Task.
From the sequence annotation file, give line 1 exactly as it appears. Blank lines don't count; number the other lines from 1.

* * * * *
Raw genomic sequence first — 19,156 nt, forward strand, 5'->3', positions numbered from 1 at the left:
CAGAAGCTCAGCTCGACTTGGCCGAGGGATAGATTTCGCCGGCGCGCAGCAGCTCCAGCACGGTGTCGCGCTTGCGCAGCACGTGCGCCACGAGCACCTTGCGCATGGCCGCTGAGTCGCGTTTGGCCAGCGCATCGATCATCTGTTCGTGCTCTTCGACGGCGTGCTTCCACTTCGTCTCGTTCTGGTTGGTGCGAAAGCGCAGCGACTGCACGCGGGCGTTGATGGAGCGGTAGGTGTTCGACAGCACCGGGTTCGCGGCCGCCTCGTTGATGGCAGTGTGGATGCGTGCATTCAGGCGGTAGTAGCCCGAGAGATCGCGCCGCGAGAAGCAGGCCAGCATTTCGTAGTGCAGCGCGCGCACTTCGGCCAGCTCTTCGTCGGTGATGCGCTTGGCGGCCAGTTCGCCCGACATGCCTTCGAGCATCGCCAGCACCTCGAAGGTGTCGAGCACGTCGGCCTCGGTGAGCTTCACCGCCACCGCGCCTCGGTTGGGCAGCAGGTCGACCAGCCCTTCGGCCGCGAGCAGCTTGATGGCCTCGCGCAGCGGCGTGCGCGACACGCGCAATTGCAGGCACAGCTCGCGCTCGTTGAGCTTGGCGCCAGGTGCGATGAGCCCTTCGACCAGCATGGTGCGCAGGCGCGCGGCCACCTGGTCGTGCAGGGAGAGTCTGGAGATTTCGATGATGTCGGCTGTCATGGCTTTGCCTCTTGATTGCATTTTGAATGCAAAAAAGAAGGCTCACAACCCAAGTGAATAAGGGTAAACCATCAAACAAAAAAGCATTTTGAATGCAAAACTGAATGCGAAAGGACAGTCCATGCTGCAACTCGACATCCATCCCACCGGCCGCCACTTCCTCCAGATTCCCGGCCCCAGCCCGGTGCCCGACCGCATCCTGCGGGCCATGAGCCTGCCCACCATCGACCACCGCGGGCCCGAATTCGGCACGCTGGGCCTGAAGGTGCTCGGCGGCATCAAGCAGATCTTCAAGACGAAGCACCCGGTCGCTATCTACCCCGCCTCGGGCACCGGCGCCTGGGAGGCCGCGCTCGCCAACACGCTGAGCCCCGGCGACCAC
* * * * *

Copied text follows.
Raw genomic sequence first — 19,156 nt, forward strand, 5'->3', positions numbered from 1 at the left: